Because You Told Me Not To Write About You

Zach Den Adel
Zach Den Adel

Do you know how narcissistic and patronizing the statement “Don’t write about me,” is? It takes everything I’ve worked for, everything I’ve published, every time I’ve spent 2 AM mornings scrunched over a blaring laptop screen scanning for typos and it smashes them into nothingness. It belittles something I am exceptionally proud of. It trivializes my words, my work, and ultimately my very thoughts, feelings, and then self-worth into one completely naïve and demeaning sentence.

Out of the handful of times we played around with the idea of an us, one of my favorite things about you was that you never uttered those words. You knew what I did, who I was. You Googled me, hung out on my pages, and even read some of the things I had to say. You asked about my pieces, pretended to be interested. You complimented my fondness for calling myself a writer, for building something entirely on my own. But once the tables were turned and the possibility that I held onto some memories that would potentially make their way onto the Super Information Highway and would hold less than stellar reviews concerning you…you were the one who became antagonistic.

“Don’t blast me on the internet.”


How did you honestly expect me to respond to that? To those loaded, loaded words? To that sentence that was dripping with such a command from someone who, coincidentally, I no longer (and never really did) take commands from?

Well here’s a sampling:

No.

Need it once more?

No.

NO NO NO.

No.

I own my experiences.

I own my feelings.

I am allowed, warranted, and completely able to do what I will with those gut reactions and with those things that happen to me.

And you are something that happened to me.

You are a red flag I chose to ignore. A 20×20 crimson warning saying: “No! Don’t do it! Damaged upon arrival!!!” with excessive punctuation that I decided for whatever lack of judgment or consideration was worth giving a second chance. I took your sobriety and your quirkiness as things that just made you YOU. I was willing to try and get to know in spite of some things that I was initially unsure of. Things that I found attractive and as proof that you were solid in what you were looking for and in who you were.

But your definable traits were more of a red flag than the pathetic “lack thereof” excuses you gave for why we couldn’t have worked out.

You forced me into a situation where I was pressured into deciding how I would deal with something wildly uncomfortable. You forced me into a test I didn’t have time to study for, time prepare myself for. I didn’t know that this was pass/fail instead of A through F. I didn’t know that if I didn’t react in a way that you deemed acceptable I would be voted off of the proverbial island.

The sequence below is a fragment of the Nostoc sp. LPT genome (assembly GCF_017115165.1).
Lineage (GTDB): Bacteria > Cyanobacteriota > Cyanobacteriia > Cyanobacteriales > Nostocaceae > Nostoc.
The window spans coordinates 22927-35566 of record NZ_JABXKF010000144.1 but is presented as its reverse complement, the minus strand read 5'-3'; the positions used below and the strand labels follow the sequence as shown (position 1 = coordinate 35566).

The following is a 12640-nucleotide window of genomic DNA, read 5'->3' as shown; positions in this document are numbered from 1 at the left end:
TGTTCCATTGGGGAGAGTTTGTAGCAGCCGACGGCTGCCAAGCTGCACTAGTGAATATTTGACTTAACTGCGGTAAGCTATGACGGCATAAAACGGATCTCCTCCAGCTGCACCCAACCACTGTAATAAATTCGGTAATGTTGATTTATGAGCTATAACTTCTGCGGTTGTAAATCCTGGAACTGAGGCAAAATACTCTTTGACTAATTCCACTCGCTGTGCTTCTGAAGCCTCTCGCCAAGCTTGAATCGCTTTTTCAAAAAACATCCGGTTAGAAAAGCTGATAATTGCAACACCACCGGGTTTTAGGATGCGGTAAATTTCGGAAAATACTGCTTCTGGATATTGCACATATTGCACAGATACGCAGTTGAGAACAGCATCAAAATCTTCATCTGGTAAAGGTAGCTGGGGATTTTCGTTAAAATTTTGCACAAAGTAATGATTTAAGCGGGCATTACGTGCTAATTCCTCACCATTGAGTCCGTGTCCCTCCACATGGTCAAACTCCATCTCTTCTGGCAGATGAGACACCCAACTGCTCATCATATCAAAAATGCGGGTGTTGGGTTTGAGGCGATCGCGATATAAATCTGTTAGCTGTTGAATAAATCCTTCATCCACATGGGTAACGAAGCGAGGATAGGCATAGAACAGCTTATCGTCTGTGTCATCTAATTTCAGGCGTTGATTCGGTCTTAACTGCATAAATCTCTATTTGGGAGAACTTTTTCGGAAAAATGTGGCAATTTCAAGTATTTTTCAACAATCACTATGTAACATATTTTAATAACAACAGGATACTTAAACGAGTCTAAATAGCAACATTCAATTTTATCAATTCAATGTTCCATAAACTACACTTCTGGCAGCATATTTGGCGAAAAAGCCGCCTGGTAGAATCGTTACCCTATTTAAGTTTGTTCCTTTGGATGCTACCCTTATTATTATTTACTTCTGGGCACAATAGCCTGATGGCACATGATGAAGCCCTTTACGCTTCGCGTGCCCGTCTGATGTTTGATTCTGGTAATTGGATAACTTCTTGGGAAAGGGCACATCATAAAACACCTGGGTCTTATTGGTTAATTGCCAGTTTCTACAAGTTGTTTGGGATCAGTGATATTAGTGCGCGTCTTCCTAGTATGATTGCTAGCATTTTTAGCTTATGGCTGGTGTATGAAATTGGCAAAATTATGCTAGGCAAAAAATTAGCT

But that’s exactly what happened.

You said I couldn’t look you in the eye. Could you look me in the eye without projecting your issues onto me? You cured in 10 days what people work for years to get over so clearly, you know more about mental health than any of us. Maybe I didn’t stare into your eyes and get swept away, but at least I have a firm enough grip on where the root of my issues resides should some “Quick Fix” ever come through again and attempt to make me doubt my own recovery.

You called me an aggressive kisser. That sounds partially like every boys dream and also like a reject super hero that feminists are fighting for. But I don’t feel like wanting to rake my fingers through your hair, nibble at your ears and neck, even the urge to grasp at your face is a negative thing. I wanted you. I wanted to feel you, to hold you, to be in the moment with you.

And if that’s what you actually didn’t want that’s what you should have said.

Not some bullshit about my inability to make eye contact – which let’s be real, we both know isn’t an issue for me.

I saw your face, took in your laugh lines, saw the way you refused to let anyone tell a story before you would butt in and one up them.

I saw everything.

You told me not to write about you so I’m writing something that you can’t look away from. Here’s something you can’t ignore. Something that will exist and pulse and remain and that people will see and there’s nothing you can do about it. You can ignore texts and evade questions but the fact is that this, that I, will still be here.

And I didn’t need to make unbreakable eye contact at 1:15 AM in a bar to do that. TC mark

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